All the stuff you never knew you needed to know about life in rural France.....and all the stuff the books and magazines won't tell you.

Sunday, 23 December 2012

End of the's Joanna Southcott's box all over again....

I returned home before the date announced by a plethora of charlatans as being that of the end of the world according to the Maya - a bloodthirsty bunch much admired by the 'peace and love and only five hundred dollars a head for a conference on Sirius' brigade.

I had seen the preparations to prevent the devoted and the demented from clambering about Mount Bugarach in south west France....provided not only by the local gendarmerie but even by the Garde Republicaine complete with horses, making a change from their usual country break guarding the vines of the Champagne region from theft by persons or other vignerons unknown.....the whole urged on by the director of the bit of the surveillance services that survey sects.

As until fairly recently the Anglican Church in France was suspected of being a sect - weird rituals with tea cups after the service and the sale and exchange of books in a foreign language providing grounds for suspicion - the news that someone had left the village in order to buy clean underpants before Der Tag was clearly enough to set the surveillance wheels in motion.

All in vain. The portals to another dimension did not open up, no more than the usual number of UFOs were sighted and Plod's overtime was cancelled.

A non event.  

But it was the means of reminding me of something I enjoyed and continue to enjoy about rural France.......its sheer, unadulterated parochialism.
The delight in small happenings, from the shock horror of fourteen people being fined for speeding through Ste. Conasse in the course of one afternoon - about half the population of the commune - to the delight at the reopening of the village hairdresser in Ste. Barbe, everything local is worth attention.

So it was with much pleasure that I clicked on the post from the super blog Le Cafe de la Ville, to find that the blogger's own town had not been left out of the End of the World scenario.....

The area around the station, undisturbed by much activity since the passing of the steam locomotiv, had been reported as experiencing strange noises......

All good fun, even if  retribution is to be expected from the owners of the minibus, the gentlemen of the football club........and how pleasant it is to think that someone can take the time and effort to celebrate  their  own home patch.

I'm on mine, I hope that you are on yours and I wish you a merry Christmas, wherever you are.


  1. Thank heaven for the hell that is parochialism, whatever next since the big hee-haw has now been laid to rest over Bugarachville? Glad you are back with us, you have been missed.

    Back to business... did you bring home any tasty goodies fae the trip?

  2. Apparently some guru has decided he got the date wrong and it's on again for Christmas Eve...

    Goodies in abundance!

    Turkish sweet and hot pepper paste.
    Ras el hanout (with the rosebuds)
    Argon oil....

    Good to be back.

  3. Bonnes fêtes ! Ras al hanout with rosebuds but no Spanish fly? What's the point? :) Argon oil and almonds made into a nut butter is delish.

    1. I have almonds, I'll try that, thank you!
      No need for Spanish Fly in this house....though the postman has given us a suspicious looking bottle of palm sap wine and I'm remembering the fate of Grimble in 'A Pattern of Islands'...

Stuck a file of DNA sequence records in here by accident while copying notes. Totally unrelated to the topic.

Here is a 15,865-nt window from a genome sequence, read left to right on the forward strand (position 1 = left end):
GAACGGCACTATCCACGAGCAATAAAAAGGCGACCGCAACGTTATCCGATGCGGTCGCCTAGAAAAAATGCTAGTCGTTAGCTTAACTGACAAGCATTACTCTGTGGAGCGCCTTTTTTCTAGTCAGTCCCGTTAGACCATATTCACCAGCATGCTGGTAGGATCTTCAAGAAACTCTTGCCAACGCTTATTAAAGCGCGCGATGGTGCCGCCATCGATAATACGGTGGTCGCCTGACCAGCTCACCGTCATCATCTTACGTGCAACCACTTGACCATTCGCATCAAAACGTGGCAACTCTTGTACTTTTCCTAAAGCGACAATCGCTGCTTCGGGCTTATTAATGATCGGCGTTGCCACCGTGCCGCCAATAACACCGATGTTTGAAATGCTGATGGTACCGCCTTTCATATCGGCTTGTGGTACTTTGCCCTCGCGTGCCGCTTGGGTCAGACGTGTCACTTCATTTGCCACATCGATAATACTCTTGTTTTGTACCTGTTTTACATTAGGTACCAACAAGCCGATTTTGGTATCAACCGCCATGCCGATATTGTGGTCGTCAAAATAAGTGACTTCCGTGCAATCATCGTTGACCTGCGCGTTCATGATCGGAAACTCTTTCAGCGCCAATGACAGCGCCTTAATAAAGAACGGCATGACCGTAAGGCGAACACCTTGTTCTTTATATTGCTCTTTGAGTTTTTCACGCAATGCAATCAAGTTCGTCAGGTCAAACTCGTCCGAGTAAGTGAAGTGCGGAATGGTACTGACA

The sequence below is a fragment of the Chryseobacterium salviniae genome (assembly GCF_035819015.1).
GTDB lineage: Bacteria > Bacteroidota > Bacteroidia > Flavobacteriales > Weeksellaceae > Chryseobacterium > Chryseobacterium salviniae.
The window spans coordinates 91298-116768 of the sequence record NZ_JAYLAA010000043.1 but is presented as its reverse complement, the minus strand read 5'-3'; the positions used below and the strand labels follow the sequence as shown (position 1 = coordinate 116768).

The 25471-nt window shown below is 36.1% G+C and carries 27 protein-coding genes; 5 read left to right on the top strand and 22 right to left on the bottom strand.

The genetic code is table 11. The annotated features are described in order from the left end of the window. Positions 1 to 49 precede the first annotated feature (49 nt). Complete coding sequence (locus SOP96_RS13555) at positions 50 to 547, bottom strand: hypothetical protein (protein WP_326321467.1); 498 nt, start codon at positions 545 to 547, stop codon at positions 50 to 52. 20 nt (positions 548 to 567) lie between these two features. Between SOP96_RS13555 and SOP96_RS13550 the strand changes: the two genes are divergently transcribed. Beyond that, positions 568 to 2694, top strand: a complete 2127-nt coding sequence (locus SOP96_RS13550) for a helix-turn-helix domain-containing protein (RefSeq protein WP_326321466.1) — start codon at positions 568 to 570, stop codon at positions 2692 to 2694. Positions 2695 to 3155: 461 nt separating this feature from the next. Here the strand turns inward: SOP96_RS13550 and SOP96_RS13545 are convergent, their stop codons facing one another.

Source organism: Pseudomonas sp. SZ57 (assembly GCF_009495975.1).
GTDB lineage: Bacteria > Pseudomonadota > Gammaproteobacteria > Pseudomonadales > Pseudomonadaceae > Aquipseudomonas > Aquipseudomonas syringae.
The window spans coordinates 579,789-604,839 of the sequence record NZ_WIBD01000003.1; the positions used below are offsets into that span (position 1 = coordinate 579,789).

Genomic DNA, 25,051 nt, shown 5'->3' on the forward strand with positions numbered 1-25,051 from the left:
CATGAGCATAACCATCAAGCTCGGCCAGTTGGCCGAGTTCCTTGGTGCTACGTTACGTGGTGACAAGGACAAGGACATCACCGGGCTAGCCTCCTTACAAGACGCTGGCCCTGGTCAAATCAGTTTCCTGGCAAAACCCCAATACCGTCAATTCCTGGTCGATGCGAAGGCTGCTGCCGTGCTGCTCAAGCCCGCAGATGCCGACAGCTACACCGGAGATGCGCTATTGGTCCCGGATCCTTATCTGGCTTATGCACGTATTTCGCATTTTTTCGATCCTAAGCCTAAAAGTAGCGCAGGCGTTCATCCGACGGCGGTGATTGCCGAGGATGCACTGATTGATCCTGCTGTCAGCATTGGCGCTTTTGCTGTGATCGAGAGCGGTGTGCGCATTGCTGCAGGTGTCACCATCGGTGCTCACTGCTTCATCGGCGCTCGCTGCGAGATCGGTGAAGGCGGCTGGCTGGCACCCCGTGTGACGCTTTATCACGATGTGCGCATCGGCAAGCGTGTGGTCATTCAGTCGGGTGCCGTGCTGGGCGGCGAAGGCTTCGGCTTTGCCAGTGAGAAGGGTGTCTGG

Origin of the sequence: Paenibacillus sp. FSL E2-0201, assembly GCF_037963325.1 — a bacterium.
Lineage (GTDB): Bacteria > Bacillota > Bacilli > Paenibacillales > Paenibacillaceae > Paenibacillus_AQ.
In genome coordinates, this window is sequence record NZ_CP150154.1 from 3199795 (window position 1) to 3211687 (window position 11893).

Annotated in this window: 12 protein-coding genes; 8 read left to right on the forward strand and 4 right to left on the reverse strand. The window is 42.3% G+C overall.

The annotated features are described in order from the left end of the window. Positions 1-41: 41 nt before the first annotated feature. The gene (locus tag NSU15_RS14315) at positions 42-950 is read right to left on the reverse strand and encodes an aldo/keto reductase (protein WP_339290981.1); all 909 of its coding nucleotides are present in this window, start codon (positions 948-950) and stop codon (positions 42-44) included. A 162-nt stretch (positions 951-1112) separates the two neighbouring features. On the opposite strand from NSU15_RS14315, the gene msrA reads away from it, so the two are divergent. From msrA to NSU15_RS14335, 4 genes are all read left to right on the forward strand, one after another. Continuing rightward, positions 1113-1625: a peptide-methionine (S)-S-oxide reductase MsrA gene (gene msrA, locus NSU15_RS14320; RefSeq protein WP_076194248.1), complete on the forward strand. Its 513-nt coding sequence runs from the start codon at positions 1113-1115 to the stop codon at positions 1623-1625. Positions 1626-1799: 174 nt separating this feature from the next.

4. I was glad that the Mayans got it wrong though, perhaps unfairly, I will blame them when I return to work after Christmas and encounter all the misery that brings with it.

    Have a wonderful Christmas and a very happy New Year!

    1. You could always claim to be inspired by the Mayans and tear out a few beating hearts on the altar of a certain person's desk...

      That should cheer up the festive season!

  5. Replies
    1. Have a good one...inevitable if a dog is onvolved.
      Ours refuse to leave the kitchen at the moment.

  6. I've lost count of the number of times the world hasn't ended as prophesied, Fly and I expect I will see yet more of them. :-) I too love the parochialism of French rural life, as exemplified by our Sud Manche weekly paper, with its accounts of the meetings of every obscure society and local conseil municipal, however small the commune. Reading it all is not only good for my French, but explains a lot about the way my neighbours look at the world.

    Enjoy the goodies, especially the cheese.

    1. Enjoyment well under way, thank you!

      The local reporting was something that struck me when I moved to France, and, as you say, it explains what at first sight or hearing seems to be the inexplicable.

  7. Merry Christmas to you, dear friend! I wish you much love, peace and joy...for yourself and your loved ones.

    1. Thank you. I hope Christmas brings you happiness...and that the New Year brings you all you could wish for.

  8. As we're all still here, on our respective patches yet linked through cyberspace, Merry Christmas, even if I'm a tad late.
    It may not be the end of the world, but it might as well least as far as my wardrobe is concerned. I think my subconscious expected that I would need reserves of food and drink in case the End was indeed Nigh. Now, why didn't I store them in a cupboard like normal people instead of just eating them all?

    1. Because your subconscious was preparing for a trip into another dimension, where,it suspected, food and drink might be in short supply.

  9. thank you for your visits of TiB and your wonderful comments, so much appreciated!
    hope the season is treating you well

    1. Thank you...I do so enjoy your reminders of happy times in Belgium.